Manufacturing Marketing Metrics, Mindset, Industrial Sales & Quality

Ed Marsh | Apr 5, 2024

Tl;dr - That we measure and manage production and operations in fundamentally different ways than manufacturing marketing and industrial sales is alarming. Let's pause and look objectively at our contradictory mindsets, and then gradually improve our approach to revenue growth.

% Defects & OEE vs. Vanity Marketing Metrics

How do we measure manufacturing and operational quality?

Every company, function, and situation will have its own specifics (read more here about Goodhart's Law, Amazon's Weekly Business Review, and metric selection), but generally, KPIs focus on defects measured as a percent of total and overall equipment efficiency.

These recognize that there's a significant asymmetry between the costs of low quality vs. high quality. Whatever denominator exists (quality output) is practically irrelevant once the numerator hits a certain percentage. The implications of dealing with a relatively small number become material.

Compare that to how we measure "success" with manufacturing marketing metrics.

We talk about:

  • website visits, but rarely look deeply at bounce rates of >80% and time on page of <1 min (often the equivalent of defective visits)
  • keyword rankings, but rarely look at whether they're relevant to our ideal buyer and the pre-awareness, awareness, consideration, decision journey
  • lead count, but rarely consider the percentage of leads that convert to meetings, qualified opportunities, closed/won deals, and later, reorders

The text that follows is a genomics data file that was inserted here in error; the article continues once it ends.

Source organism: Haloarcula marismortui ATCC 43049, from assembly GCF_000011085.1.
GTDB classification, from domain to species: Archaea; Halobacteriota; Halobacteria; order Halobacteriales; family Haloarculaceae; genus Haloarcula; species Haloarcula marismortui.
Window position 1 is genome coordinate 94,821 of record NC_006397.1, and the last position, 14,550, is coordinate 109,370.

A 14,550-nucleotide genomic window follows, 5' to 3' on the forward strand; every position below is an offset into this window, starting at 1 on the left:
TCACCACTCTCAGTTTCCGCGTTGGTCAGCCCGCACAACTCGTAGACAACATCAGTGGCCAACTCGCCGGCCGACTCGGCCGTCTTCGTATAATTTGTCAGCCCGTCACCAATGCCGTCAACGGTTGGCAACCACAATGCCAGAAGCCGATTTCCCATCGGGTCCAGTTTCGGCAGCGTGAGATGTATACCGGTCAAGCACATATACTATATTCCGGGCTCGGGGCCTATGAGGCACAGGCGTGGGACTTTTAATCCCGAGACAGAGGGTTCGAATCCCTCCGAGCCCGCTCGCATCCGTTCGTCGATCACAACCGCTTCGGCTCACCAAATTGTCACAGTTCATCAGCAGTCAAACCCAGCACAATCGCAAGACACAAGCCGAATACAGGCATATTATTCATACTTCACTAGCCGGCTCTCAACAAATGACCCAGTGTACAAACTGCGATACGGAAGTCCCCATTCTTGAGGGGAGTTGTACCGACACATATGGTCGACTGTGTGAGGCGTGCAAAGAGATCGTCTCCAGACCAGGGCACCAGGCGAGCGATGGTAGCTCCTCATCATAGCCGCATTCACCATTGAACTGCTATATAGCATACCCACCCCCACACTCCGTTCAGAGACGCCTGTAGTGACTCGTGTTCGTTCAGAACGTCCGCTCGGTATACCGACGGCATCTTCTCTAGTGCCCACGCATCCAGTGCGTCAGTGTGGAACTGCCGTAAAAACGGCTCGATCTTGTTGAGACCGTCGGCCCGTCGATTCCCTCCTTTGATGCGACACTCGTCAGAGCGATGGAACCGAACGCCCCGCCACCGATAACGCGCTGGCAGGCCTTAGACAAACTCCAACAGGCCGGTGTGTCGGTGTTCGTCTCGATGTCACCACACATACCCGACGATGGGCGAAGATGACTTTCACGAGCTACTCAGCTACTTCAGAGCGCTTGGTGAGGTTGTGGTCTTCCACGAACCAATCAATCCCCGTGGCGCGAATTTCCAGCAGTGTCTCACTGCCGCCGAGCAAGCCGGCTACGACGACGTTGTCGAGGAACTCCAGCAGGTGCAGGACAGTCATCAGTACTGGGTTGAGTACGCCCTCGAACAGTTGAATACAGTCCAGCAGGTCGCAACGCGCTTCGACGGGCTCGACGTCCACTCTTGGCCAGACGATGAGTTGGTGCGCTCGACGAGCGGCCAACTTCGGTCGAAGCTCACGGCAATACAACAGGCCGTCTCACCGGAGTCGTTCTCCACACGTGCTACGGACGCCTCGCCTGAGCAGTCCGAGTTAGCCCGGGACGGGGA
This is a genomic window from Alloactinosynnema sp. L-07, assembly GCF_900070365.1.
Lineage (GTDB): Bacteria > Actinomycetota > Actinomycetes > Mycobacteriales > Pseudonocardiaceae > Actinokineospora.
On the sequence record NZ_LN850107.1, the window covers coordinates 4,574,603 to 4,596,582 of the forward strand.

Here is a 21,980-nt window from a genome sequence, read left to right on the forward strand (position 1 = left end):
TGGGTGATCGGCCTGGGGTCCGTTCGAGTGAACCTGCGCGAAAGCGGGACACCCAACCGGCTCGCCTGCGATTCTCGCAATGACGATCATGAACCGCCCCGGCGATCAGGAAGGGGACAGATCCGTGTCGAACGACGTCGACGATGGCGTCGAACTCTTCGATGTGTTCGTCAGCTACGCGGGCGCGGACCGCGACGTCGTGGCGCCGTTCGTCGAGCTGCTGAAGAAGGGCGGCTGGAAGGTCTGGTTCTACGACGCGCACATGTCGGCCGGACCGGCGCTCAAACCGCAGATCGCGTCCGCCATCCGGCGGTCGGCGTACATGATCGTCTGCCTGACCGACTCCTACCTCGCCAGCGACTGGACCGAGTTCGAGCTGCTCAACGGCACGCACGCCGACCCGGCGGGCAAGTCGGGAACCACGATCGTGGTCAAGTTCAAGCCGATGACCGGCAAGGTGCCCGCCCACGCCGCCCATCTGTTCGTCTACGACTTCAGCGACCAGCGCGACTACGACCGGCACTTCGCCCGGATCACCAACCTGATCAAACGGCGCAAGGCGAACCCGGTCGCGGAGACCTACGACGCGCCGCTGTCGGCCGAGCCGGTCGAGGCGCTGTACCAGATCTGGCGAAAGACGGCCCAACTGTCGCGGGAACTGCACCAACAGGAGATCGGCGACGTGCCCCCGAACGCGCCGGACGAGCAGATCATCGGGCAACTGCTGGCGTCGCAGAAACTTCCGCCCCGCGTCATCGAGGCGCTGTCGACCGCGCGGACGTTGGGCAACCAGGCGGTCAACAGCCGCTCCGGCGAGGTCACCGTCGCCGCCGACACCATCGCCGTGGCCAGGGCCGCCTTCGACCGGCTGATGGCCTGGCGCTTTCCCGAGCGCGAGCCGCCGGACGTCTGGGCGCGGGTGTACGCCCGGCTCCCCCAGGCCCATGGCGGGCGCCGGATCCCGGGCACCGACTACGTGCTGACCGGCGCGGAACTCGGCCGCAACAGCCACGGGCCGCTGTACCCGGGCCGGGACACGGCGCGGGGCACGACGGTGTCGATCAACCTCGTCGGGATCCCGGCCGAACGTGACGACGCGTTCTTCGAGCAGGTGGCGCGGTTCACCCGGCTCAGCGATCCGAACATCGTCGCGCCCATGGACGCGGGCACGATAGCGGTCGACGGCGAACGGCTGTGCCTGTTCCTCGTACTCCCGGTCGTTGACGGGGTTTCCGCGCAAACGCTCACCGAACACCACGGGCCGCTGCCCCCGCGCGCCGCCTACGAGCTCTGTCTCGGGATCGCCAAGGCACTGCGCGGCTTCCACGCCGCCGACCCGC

• reps' dollars contributed to the pipeline, but rarely the close percentage, profit margin, sales cycle and stage in process where they get stuck
  • engagement with social posts, but rarely the number of qualified leads that result
  • number of chatbot conversations, but rarely the number that convert to a live conversation

These are just examples but think about the analog in manufacturing or operations.

manufacturing-marketing-metrics-and-industrial-sales-KPIsWhat if:

  • we shipped 1,500 spare parts orders yesterday! (but ignore the fact that 300 had the wrong part, only 200 were complete, 50 were never invoiced, 75 shipped to the wrong address, and 150 had backorders that were dropped balls) - is that 1,500 shipments (the way we track manufacturing marketing metrics) or actually a defect rate of 52% (775/1500)??!!
  • we commissioned 17 new systems last quarter! (but ignore the fact that application questionnaires missed key facts in 5 instances which mean that we have technicians tied up in dissatisfied plants for months, at significant cost, while break/fix service calls are delayed)
  • our component suppliers delivered >1,000 components last week! (but ignore that 20% were late, causing us significant workflow disruption, 10% were defective, pushing back critical lead times, and 17% were out of spec.)

Do you see what's going on here?

You would never tolerate this sort of production and operations inefficiency. Everything would be put on emergency hold to identify root causes and find solutions. People would be fired.